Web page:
The creation of the Gambia Commercial and Development Bank (GCDB), The Gambia Cooperative Union (GCU), the Rural Development Program (RDP), The National Trading Corporation (NTC), The Gambia Public Transport Corporation (GPTC), The Gambia Produce Marketing Board (GPMB), The Public Works Department (PWD) The Board of Health, and a host of other initiatives were all on track to gradually build the Gambian economy and give it a strong footing with emphasis on welfare promotion. These institutions, amongst many others are highlighted to point to the fact that although The Gambia promoted a free-market economy and an empowered private sector, the government took on its role as well and partnered with private industry where needed to enhance that productive base of the economy.

 I may not be too familiar with the articles of incorporation of the National Partnership Enterprise (NPE) of Fisco Conateh or of “Lie (Laye) Fish”, but these were ventures that the state had stakes in and were aimed at harnessing and processing our fish resources just as the PDOIS advocates albeit it on a different scale. What happened to them leading to their disappearance from our economic scene is a mystery to this author.

What is interesting to note is that the PDOIS was formed first as an opposition party to the People’s Progressive Party (PPP) that formed the first republic. As stated above, a lot of these brilliant initiatives were beset with corruption and embezzlement to the detriment of the country and her poor masses. The Gambia Commercial and Development Bank stands as testament to the scale of embezzlement of public funds in the first republic. So opposition to such a state of affairs was very justified and patriotic on the part of the PDOIS who emerged on the scene in the mid-1980s with fresh socialist ideas. Considering the fact that the government of the day was in pursuit of general welfare as opposed to full blown capitalism, it was easy to label PDOIS as being on the extreme end of the socialist spectrum bordering communism and the PPP did just that.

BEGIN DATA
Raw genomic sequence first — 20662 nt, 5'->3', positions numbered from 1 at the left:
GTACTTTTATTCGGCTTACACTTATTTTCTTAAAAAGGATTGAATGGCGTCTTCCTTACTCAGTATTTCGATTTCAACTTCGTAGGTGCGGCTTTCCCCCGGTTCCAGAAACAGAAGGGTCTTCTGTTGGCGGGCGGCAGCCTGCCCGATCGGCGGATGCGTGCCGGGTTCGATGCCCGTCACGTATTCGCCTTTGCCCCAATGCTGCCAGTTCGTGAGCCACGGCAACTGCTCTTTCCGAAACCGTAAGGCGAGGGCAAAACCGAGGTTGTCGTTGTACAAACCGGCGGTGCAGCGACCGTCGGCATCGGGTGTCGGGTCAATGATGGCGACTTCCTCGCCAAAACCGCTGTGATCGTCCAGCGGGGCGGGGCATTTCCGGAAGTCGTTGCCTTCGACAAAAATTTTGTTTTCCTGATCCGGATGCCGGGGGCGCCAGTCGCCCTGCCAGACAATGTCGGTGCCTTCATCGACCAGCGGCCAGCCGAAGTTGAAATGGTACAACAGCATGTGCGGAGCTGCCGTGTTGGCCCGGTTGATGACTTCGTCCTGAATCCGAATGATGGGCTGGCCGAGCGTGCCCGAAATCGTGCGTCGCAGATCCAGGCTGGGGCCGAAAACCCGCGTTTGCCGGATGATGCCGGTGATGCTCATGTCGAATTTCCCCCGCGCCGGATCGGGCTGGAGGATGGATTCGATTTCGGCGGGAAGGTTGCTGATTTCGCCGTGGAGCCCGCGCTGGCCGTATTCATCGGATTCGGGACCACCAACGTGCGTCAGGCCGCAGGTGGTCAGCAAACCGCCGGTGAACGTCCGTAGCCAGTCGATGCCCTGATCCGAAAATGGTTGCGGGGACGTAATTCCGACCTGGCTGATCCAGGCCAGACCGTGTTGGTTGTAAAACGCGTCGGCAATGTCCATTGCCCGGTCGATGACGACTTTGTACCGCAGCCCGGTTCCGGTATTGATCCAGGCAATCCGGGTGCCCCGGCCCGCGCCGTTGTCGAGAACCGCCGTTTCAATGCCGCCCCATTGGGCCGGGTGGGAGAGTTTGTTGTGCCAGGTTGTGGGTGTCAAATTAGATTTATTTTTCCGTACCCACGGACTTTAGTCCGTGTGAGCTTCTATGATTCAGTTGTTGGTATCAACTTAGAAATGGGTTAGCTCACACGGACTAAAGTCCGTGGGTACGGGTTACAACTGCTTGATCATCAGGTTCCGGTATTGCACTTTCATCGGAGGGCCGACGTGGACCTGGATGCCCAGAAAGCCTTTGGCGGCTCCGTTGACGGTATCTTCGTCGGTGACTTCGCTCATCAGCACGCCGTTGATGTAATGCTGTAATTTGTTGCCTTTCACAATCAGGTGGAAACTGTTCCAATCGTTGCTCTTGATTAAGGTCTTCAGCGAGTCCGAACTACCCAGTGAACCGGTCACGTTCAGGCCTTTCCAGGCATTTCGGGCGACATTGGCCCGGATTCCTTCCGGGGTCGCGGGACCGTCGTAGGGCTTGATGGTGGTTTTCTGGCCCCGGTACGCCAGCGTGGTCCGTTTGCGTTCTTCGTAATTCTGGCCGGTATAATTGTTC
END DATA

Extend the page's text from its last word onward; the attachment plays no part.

With the heightened corruption, the military took over the machinery of state, banned the PPP and all parties of the first republic safe PDOIS and the People’s Democratic Party (PDP). That large scale ban gave rise to the UDP and their base and ideology mirrors that of the PPP to a large extent; general welfare is at the core of the party’s ideals as it is for the PDOIS. The difference in how to increase welfare and reduce or eradicate poverty is in strategy.

This is where we need to expend our energies; on what strategy will work best and which strategies will not towards achieving that goal. Hon. Halifa Sallah will do that which enhances the PDOIS agenda and Lawyer Ousainou Darboe will do that which enhances and promotes the UDP agenda.  That is what is expected of political leaders, what are their agendas? This is what our concern should be. Labeling one a traitor and the other a patriot will get us nowhere.